For the Philadelphia Phillies, the 2014 season has the potential to be many things: a last hurrah for some of the older guys, a proving ground for some of the young guys, a middling waste of time in denial of the facts or a chance to rebuild and experiment. While the first option is certainly the preference for all, the latter may be the most realistic, productive and appropriate approach the team can take.
Rebuilding is almost an inevitability, but what do I mean by experiment? Look no further than the bullpen, and the team’s unique opportunity this season to revolutionize the way teams deploy their relievers.
Charlie Manuel was famous for his bullpen maneuvers and the negative consequences they yielded. Frequently foregoing his $50 million closer in close games in order to save him for save opportunities that would infrequently materialize, Manuel cost the Phils countless chances to win games over the past two seasons by relying on young prospects with scant histories rather than Jonathan Papelbon.
Talk has ramped up, and this author subscribes to said talk, that the idea of a closer is going the way of the dodo bird.
When you get down to it, the save is an arbitrary statistic that doesn’t necessarily match the importance it’s meant to have. The idea of a save conjures thoughts of a key moment where a game was possibly out of reach but was ‘saved’ by a particular reliever. It is rare that this moment comes in ninth inning, but much more commonly earlier in the game, such as the sixth or seventh.
Would it not make more sense to use one’s best reliever in those situations, rather than saving them and risking immediate doom as a result, for a future moment when the team already has a solid grasp on a lead to merely ‘shorten the game’?
This is an idea that has not caught on with the managers of America’s pastime, especially not as long as one singular reliever in the bullpen makes 10 times more than the guys sitting next to them. The elements that are needed for such an experiment to work, and one that baseball deserves, are present on the current Phillies roster.
The first requirement is for a team to not have anything significant riding on that season; when pennants are on the line, the status quo persists. When there is nothing to lose, however, why not try something new? This element should be present with the team by June if the injuries that have ravaged the team over the past few seasons re-emerge as expected.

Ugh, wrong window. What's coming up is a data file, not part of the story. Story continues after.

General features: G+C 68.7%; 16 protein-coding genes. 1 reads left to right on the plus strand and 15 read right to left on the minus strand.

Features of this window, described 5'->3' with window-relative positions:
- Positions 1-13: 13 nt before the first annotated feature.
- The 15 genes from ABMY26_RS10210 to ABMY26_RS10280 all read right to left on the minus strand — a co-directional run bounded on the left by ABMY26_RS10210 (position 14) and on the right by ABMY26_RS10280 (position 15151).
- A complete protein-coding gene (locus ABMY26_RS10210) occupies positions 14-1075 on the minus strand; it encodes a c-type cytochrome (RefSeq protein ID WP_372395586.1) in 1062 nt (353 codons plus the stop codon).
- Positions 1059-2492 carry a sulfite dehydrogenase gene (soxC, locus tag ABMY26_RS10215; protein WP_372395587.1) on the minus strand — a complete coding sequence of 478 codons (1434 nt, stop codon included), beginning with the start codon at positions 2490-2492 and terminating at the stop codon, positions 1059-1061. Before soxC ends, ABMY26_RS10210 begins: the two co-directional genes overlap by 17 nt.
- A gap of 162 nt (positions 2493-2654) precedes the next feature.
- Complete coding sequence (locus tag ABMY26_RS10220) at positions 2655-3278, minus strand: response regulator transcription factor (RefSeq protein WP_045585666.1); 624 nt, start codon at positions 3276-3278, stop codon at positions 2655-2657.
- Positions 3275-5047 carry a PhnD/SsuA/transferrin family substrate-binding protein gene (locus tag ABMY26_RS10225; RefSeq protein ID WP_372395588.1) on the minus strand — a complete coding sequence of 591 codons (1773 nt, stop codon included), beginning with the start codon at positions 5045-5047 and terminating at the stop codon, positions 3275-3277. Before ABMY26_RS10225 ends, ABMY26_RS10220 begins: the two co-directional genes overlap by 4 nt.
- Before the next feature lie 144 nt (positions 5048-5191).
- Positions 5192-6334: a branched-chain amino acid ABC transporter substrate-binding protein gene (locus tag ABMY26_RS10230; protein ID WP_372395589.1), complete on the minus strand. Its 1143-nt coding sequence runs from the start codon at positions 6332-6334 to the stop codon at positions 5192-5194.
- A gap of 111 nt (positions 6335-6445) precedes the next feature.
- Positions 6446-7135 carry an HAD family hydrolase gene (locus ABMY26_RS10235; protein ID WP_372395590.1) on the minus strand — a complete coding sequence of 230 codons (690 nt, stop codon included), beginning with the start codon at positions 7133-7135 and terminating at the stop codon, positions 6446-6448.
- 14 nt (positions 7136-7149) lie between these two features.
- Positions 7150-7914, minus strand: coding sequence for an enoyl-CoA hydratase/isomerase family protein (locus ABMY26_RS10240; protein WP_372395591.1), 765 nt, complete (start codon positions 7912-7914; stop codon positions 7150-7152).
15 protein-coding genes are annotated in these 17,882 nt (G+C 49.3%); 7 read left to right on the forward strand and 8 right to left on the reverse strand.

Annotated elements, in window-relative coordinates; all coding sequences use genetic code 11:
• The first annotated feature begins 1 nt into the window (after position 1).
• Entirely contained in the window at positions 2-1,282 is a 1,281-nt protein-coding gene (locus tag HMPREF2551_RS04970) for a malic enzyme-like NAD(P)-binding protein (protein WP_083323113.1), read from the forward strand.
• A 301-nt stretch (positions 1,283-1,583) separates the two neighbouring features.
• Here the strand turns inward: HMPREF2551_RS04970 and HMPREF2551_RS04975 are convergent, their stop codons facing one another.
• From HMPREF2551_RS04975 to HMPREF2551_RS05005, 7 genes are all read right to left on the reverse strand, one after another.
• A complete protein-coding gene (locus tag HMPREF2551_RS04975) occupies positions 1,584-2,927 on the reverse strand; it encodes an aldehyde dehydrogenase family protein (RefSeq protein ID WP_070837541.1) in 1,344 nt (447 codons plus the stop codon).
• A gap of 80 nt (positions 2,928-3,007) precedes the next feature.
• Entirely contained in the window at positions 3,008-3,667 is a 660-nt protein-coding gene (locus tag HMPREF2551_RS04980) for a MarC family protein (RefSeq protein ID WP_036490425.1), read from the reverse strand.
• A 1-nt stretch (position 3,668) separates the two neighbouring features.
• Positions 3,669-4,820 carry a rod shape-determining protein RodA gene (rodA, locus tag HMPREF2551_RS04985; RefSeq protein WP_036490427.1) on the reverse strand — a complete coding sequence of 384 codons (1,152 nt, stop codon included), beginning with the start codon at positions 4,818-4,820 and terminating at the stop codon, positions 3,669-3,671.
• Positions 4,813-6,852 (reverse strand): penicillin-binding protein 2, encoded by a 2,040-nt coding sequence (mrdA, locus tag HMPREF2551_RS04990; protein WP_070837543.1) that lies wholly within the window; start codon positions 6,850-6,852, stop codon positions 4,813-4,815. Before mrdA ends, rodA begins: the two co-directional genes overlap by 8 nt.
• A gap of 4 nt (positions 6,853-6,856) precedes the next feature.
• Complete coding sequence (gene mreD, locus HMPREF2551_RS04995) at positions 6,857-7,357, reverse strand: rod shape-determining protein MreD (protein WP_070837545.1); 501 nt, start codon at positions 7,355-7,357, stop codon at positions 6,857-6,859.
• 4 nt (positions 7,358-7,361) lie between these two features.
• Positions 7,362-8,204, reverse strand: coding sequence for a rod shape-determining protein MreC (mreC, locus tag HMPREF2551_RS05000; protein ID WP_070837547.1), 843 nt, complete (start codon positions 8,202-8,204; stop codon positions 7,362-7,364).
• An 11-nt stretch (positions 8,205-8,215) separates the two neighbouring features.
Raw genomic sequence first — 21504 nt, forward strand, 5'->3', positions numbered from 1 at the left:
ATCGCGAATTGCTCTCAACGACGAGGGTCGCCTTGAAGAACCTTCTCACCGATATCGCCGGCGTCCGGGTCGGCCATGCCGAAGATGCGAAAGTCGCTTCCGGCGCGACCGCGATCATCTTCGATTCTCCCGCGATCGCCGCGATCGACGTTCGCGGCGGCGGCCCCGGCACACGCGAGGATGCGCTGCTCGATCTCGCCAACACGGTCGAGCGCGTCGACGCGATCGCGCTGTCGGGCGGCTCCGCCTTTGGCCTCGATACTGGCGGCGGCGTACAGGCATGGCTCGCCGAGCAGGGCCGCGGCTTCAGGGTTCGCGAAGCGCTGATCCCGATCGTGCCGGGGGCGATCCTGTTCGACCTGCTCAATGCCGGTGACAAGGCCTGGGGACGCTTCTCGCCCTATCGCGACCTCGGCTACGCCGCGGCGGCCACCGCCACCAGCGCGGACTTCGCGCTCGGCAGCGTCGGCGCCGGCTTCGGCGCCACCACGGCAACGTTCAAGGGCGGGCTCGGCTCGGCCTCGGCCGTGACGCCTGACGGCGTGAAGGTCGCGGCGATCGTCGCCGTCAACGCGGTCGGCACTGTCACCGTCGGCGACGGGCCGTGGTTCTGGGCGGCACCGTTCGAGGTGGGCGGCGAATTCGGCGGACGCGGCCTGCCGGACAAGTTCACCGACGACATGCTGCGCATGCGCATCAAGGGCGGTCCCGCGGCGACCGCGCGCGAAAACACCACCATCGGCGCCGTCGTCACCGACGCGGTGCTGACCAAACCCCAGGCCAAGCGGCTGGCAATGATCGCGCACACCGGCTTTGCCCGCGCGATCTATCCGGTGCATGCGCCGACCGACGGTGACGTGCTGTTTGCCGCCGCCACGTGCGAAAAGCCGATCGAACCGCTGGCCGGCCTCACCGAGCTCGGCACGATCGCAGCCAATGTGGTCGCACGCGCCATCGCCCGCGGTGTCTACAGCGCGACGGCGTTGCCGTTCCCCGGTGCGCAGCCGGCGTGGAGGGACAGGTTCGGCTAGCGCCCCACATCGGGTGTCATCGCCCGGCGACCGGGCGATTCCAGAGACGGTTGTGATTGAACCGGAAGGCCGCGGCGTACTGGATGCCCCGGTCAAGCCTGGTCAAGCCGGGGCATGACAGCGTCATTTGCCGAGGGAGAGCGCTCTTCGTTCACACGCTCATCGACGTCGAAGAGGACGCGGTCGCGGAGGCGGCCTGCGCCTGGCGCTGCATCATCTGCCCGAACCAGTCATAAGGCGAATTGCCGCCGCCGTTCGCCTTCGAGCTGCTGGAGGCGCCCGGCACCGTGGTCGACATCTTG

Secondly, they must have a bullpen full of young, inexpensive guys with no egos. The problem many mangers would face if they attempt this method of bullpen use is a whiny closer who isn’t getting his save opportunities. Come the trade deadline, jettisoning Papelbon and possibly Mike Adams will leave the team with a pack of young relievers that should have little egos based on previous performance.
This group, including the likes of Jake Diekman, B.J. Rosenberg, Ethan Martin, Phillip Aumont, Antonio Bastardo, Jeremy Horst, Justin de Fratus and Michael Stutes, have all been discussed previously at length.
Finally, a team needs a manager with the kind of job security that is willing to take such a risk. Ryne Sandberg is primed in his first season with minimal expectations to try something new.
Once the team is out of contention enough to justify trading away their ‘closer’ Papelbon, the Phillies are precisely the sort of team that could benefit from attempting a new form of bullpen-by-committee. Now that the team finally employs someone who pays attention to advanced statistics, such an experiment will have the benefit of instant analysis and statistical support.
With the proper team makeup, seasonal predicaments and will power, the Phillies could be the team that helps revolutionize the way pitching staffs are deployed as we know it towards a more logical and less arbitrary fashion. For better or for worse, this strategy deserves to come to fruition.
If the Phillies can be the team that tries it, why not garner some notoriety in what will otherwise be a lost season?
See how this bullpen-by-committee approach can work in person by getting your 2014 Phillies tickets here.